My vantage point into that desperate, full-bore Liberal effort to spin this against Poilievre came in the form of an early morning call from a senior Liberal minister. In my line of work, as an observer and analyst of the political scene, knowing and being able to speak with ministers is part and parcel of doing your job well. Being able to call us, in return, is no doubt also part of theirs.

My interlocutor quickly understood that with my years of experience, no one was going to convince me that Fergus was right. I was elected for three mandates to the rough and tumble National Assembly in Quebec City where I served as Deputy House Leader, both in opposition and in power. I also served as Official Opposition House Leader in Ottawa prior to assuming the same role that Poilievre has today: Leader of the Official Opposition.

I mention all that only to reinforce the fact that I know the ropes and the important institutional roles involved. My senior Liberal changed tack when it was clear I thought Fergus had to go. They went all-in, doing a negative and personal attack against Poilievre. It was brutal and came off as orchestrated, if not contrived.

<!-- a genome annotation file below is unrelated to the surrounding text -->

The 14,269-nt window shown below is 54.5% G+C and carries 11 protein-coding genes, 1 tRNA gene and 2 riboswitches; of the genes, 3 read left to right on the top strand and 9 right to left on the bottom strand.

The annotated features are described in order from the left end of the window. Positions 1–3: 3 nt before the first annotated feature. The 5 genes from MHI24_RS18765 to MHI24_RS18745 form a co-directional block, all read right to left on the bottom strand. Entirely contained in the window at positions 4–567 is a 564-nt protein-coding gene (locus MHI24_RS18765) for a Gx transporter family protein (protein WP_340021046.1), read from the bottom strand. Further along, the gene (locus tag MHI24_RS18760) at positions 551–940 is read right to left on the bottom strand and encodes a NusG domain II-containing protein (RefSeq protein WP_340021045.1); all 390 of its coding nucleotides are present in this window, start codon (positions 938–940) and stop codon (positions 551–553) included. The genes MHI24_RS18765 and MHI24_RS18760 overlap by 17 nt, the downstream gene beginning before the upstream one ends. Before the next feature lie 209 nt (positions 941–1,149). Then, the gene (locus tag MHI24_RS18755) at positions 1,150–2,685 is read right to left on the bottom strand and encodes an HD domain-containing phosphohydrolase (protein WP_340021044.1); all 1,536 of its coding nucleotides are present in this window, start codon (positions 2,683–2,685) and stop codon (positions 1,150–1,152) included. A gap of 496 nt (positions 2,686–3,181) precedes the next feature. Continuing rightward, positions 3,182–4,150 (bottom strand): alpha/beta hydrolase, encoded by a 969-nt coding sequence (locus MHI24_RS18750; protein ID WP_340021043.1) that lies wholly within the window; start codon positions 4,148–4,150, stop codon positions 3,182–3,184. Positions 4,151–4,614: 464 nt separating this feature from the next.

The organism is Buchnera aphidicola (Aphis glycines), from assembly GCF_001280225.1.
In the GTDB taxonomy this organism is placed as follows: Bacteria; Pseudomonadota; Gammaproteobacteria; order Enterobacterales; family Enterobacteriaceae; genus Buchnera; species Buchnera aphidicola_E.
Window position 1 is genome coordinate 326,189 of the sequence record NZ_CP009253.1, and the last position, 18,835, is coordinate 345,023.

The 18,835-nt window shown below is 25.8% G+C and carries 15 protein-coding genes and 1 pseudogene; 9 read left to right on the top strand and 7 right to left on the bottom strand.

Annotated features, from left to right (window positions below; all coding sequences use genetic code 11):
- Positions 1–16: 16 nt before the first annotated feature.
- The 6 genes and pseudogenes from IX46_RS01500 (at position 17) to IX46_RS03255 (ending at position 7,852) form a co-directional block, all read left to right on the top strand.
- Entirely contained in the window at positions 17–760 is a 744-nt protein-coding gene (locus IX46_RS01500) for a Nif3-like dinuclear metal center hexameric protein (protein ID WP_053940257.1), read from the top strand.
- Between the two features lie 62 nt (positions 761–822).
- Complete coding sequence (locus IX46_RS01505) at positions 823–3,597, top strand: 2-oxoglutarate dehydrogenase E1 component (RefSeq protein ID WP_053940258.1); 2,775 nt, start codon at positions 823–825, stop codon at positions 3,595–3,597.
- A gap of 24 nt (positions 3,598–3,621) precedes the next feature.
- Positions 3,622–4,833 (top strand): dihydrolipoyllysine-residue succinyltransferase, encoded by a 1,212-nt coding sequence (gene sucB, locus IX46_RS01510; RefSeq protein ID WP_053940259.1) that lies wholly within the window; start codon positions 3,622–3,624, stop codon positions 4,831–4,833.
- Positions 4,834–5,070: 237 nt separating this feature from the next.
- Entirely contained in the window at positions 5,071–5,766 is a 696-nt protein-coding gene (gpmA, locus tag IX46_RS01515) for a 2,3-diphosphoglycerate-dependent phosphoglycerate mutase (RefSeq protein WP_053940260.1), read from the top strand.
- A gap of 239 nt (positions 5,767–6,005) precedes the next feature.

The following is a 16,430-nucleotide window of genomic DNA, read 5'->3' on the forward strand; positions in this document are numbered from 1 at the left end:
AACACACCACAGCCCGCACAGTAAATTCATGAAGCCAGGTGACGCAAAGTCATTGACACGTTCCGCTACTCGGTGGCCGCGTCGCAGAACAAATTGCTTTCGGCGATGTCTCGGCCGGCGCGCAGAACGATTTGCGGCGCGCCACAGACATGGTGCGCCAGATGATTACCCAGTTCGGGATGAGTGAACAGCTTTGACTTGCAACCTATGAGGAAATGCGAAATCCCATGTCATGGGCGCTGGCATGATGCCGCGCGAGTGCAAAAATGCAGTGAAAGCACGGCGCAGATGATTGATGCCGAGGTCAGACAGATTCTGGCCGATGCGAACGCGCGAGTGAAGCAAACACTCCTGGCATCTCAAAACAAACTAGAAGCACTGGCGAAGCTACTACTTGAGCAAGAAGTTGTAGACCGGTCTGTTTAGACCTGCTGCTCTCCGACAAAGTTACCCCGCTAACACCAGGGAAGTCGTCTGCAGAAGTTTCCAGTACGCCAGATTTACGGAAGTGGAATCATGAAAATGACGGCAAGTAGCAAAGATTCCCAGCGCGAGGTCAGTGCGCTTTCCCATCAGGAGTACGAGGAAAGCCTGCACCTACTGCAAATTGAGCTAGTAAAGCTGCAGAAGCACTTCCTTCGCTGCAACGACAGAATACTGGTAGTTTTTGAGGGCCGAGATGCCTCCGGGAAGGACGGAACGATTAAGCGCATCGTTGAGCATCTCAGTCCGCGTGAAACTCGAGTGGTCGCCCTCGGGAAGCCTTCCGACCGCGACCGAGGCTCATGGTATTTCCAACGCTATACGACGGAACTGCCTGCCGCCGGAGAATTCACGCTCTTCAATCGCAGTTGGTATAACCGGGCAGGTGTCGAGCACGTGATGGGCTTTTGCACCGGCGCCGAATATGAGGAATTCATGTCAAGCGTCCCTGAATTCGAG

It was not just an attack on Poilievre, personally, it was a plea for me to acknowledge just how awful he was. That he represents a clear and present danger for our institutions. It had an air of fin de régime, the end of the political era of Trudeau, and it wasn’t going out on a high note.

It may indeed mark the beginning of the end but Trudeau isn’t about to leave simply because Canadian voters have decided to give him his pink slip. He has options and he knows it. Sure, hardly a day goes by without an article detailing the plans of one cabinet minister to replace Trudeau or an outside potential successor giving an eloquent speech to the Liberal faithful.

Polls are being published showing which possible new Leaders have the most public favour. All of this against a backdrop of Trudeau still lagging 20 points behind with nothing to show for his mammoth pre-budget tour or from the budget itself.

But Trudeau still holds many good cards in his hand. He brought the Liberal Party back to life after the Ignatieff debacle. They owe him everything. He’s not about to be given the boot. He’ll be the only one to decide when and, especially, if he’ll leave. He’s won three elections in a row but he should have taken more heed of the fact that Canadians cast more votes for the Conservatives in both the 2019 and 2021 campaigns. The writing was already on the wall he just couldn’t, or wouldn’t, decode it.